Wednesday, 16 May 2018

The Epic V5 - a ski for you & your mates....


So what to make of a surfski that's 4.3m long, and 60cm wide, with a surf rudder the equal of those found on the big guns like the V12?

Are we talking about a North American bird watcher's kayak here, short, stable, surely slow & lacking direction stability? We'll you'd bloody well think so looking at those numbers!

However, after watching my mate Boyan surf his millionth Levante-powered 15kmh wave at his surfski centre in Tarifa on YouTube, realising belatedly that most of that incredible footage is taken off a V5, we decided it was time to explore this sawn-off Epic.

Our demo arrived last week, a performance layup, 16kg with handles & a nicely proportioned rear hatch for your tent or lightweight camping gear, and very reasonably priced at just $3600.

We have a long history surfing boats around this length, think of kayaks like the Valley Gemini & Sirona, Tiderace Xtra & Vortex, and understand just how nimble & manoeuvrable those designs are in bigger breaking waves. But, to get out and enjoy the surf in them you do need a fairly developed set of skills, a good understanding of how to use your edges and a very strong brace. A reliable roll is also an asset. Given that skill set, the new wave of play sea kayaks are the bomb; you can do things on a wave that would scarcely have been believable before they were conceived.

But, and like the V5 it's a big but... what if you don't have those skills & don't feel inclined to get 'em? Just how accessible is that YouTube surfing experience if you can't roll, or use your edges, and frankly find the idea of a capsize in the surf & a re-entry into a flooded cockpit about as palatable as sticking a fork in your eye? How about if you could head out to your favourite bar break or spilling wave safe in the knowledge that your surfing experience wouldn't be greatly diminished in comparison to the 'play sea kayaks', and if you got crunched & ended up swimming the craft onto which you're going to re-embark is hugely stable & easy to remount?

Chuck in a generous back hatch for gear, which despite a few trashing yesterday remained tightly sealed, and a seating an paddling position that entirely belies the stubby nature of the ski. It would have been easy to forget that I was in a ski with these generous proportions yesterday if it hadn't been for my paddling mates shaking their heads at the sight of me in something so short, with a big EPIC sticker on the bow.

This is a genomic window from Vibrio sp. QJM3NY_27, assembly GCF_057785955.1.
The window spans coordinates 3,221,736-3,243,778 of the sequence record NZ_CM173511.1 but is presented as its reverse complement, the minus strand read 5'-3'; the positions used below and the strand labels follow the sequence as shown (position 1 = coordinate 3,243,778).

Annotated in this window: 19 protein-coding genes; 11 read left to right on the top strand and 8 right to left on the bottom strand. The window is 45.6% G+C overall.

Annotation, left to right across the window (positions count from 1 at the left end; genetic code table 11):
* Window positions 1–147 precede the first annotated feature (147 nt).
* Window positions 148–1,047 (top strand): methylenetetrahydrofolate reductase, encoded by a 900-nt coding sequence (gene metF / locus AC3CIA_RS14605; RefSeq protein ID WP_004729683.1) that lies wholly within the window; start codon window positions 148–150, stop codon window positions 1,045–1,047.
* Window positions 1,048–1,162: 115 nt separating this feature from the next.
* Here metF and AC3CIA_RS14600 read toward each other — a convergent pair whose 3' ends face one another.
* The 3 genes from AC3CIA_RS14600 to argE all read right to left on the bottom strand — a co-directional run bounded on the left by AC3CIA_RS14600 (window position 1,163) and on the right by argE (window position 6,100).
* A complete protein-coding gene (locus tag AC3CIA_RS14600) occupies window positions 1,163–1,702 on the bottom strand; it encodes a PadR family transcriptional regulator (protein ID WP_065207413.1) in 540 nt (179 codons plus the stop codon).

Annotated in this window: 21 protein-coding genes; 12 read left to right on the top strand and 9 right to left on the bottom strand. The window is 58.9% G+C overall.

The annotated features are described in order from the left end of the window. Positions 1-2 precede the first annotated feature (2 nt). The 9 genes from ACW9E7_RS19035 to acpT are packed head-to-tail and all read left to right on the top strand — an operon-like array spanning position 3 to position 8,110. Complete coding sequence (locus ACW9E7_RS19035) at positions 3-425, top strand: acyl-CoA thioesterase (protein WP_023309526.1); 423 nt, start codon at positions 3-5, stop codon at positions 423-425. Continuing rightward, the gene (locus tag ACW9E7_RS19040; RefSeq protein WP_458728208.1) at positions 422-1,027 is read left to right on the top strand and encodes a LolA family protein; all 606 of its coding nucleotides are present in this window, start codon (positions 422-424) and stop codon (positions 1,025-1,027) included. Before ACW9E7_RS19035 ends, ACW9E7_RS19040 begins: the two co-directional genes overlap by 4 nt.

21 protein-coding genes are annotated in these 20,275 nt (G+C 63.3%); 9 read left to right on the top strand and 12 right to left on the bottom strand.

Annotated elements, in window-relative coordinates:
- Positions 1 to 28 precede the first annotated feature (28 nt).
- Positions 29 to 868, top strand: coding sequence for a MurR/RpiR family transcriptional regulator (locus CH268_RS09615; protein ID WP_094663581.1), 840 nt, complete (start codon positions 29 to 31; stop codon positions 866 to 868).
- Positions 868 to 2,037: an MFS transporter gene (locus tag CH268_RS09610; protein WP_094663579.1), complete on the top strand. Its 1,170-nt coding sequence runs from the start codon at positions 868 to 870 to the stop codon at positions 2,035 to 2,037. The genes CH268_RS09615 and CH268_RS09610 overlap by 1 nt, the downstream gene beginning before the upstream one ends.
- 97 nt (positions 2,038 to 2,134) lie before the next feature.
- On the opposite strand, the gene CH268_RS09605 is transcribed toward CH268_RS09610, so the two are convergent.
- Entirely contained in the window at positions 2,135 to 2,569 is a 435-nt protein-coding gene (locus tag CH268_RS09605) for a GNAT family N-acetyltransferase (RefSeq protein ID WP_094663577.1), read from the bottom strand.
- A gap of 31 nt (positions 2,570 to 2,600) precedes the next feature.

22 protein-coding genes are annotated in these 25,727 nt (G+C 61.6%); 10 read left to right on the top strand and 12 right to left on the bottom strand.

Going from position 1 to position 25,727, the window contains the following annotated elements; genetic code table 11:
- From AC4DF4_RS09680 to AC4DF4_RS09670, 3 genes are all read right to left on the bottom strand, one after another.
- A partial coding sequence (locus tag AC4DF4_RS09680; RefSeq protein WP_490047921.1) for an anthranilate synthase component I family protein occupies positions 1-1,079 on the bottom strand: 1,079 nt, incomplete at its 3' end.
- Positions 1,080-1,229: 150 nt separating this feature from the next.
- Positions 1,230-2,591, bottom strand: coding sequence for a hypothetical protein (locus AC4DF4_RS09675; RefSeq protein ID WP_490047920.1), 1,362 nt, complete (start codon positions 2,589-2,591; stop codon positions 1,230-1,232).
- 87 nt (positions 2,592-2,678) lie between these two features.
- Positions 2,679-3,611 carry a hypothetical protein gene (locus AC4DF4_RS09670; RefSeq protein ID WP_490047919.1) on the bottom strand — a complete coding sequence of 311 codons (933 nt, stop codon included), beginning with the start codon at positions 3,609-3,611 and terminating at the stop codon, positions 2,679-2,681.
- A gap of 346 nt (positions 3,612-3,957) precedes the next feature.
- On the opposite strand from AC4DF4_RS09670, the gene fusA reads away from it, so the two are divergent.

As luck would have it, yesterdays debut on the water coincided with the back end of a southerly swell episode, and our favourite bar break was providing the sort of amusement park rides for which it's famous. Five of us agreed to meet at the mid afternoon low tide, and go for a surf. Everyone else was in a longer ski (in fact when you think about it, it's hard to imagine a shorter one...), and on the steep sets had to sit out on the wave shoulder or risk being either pearled or broached in the breaking sections. I had no such worries in my little V5 however, and proceeded to charge down the steepest bits I could find, to see if the ski could really surf like a kayak. Whilst the 60cm beam does get in the way of really sharp edge control, the dirty great rudder more than makes up for that, and I just carved around and had a ball. We got broached, barrelled, the spray flew and in amongst it all were the ninety second rides that we love about this place. A great arvo out for a bunch of paddling mates.

Paddling home after the session I ticked at 9kmh on the flat water of Gunamatta Bay, not too shabby at all and proof that looks and old rules about length, beam and therefore speed are very quickly being eroded by clever designers.

So, is it a surfing ski? I'm not 100% sure the designers figured that would be it's primary use when they sketched it, but it's pretty damn good at it regardless. It would be a great little overnight getaway craft to chuck your tent & sleeping bag into & head off for a night on a river. It's just got enough speed to paddle & get your heart rate up without pushing a huge wall of water in front of the bow, so a cruisy craft for gentle fitness paddling. It's light, and it's about the same length as a lot of SUP's so really easy to handle & store in the garage.

There is a video of me paddling it yesterday above, no stats on speed or heart rates or V02 Max, just plenty of smiles from all of us. This is genuinely a mighty little ski to enjoy with your mates.

1 comment:

  1. i agree completely. had mine for 6 months now. surf the caloundra bar and flat water in pumicestone passage. it's so much more than an entry level ski. one of those great designs that pop up every now and then. don't be put off by the barge arse dimensions. try one and enjoy. pete

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